Since I stopped teaching a year ago, the number of people I speak to each day has drastically decreased. It was one of those adjustments I hadn’t anticipated. Don’t forget, I used to spend most of my day with an audience of thirty-plus students. And then there were the conversations with my students’ parents and my co-workers.
Now, I spend many days in my own company while my husband is at work and my son is at school. Those hours when my son is in kindergarten are my precious “me-time.” People will often ask what I do all day, now that I‘m not teaching. Actually, I believe my days are quite productive, and I’ve never yet had a day when I would say I was bored. I take care of our house, run errands, and attend my doctor’s appointments. Basically, I have much more flexibility to get things done at a more relaxed, less frantic pace than I did when I was teaching. And, I have time to write.
Writing used to be something I wanted to do, something I liked to do, just for me. When I was teaching, I was lucky if I could carve out a solid hour a week to write. Now, I have hours available to me, and I need the time to write. I’ve got deadlines -- my personal blog as well as my two weekly posts on MomsLA.com. Writing has gone from an “I want to write” to an “I have to write.” And, I must admit I’m ecstatic about that change.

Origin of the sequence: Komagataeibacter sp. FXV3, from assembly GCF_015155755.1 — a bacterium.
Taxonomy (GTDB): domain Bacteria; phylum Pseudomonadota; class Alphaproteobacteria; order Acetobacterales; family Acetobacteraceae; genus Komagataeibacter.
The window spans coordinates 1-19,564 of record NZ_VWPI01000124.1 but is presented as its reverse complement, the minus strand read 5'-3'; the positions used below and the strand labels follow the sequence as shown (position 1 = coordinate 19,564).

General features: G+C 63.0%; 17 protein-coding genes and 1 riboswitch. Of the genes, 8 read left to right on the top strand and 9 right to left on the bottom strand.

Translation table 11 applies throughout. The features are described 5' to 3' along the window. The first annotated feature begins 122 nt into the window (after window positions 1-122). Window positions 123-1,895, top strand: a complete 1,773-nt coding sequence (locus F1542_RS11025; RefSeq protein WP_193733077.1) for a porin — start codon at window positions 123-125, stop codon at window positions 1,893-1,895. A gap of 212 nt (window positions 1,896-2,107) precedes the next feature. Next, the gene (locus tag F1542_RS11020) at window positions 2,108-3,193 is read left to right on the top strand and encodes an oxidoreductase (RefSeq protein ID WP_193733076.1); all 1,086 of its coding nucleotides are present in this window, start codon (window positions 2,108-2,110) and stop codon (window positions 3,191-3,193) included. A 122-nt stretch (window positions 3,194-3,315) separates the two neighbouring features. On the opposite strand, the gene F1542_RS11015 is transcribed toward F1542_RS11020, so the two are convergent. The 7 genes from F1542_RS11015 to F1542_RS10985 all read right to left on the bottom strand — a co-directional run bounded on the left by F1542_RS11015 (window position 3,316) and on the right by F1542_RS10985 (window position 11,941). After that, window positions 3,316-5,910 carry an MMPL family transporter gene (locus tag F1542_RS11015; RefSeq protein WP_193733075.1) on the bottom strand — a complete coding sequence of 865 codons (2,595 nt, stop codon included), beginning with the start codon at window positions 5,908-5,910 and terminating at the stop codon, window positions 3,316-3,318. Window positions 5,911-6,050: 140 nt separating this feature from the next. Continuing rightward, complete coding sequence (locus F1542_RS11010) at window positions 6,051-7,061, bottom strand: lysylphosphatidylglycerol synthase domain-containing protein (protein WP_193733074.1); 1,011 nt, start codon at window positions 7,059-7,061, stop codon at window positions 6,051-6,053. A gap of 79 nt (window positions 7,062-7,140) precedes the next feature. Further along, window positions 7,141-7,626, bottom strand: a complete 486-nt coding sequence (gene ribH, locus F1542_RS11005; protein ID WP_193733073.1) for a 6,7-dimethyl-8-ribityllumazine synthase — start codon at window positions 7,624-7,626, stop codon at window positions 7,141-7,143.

So, maybe my quieter, less-people-filled days are really benefitting my writing. This quote is attributed to Kathleen Norris: “I am learning to see loneliness as a seed that, when planted deep enough, can grow into writing that goes back out into the real world.”
Writing is generally a solitary occupation, which matches my personality well. I’ve never been one who needs to be surrounded by a large group of people. I am perfectly content taking myself out -- for a coffee, for a snack, for a walk. I need those quiet moments to think and to remain open and receptive to new ideas. For it is those ideas that will take hold in my brain and in my heart and lend themselves to my writing.
“The place of stillness that you have to go to write, but also to read seriously, is the point where you can actually make responsible decisions, where you can actually engage productively with an otherwise scary and unmanageable world.”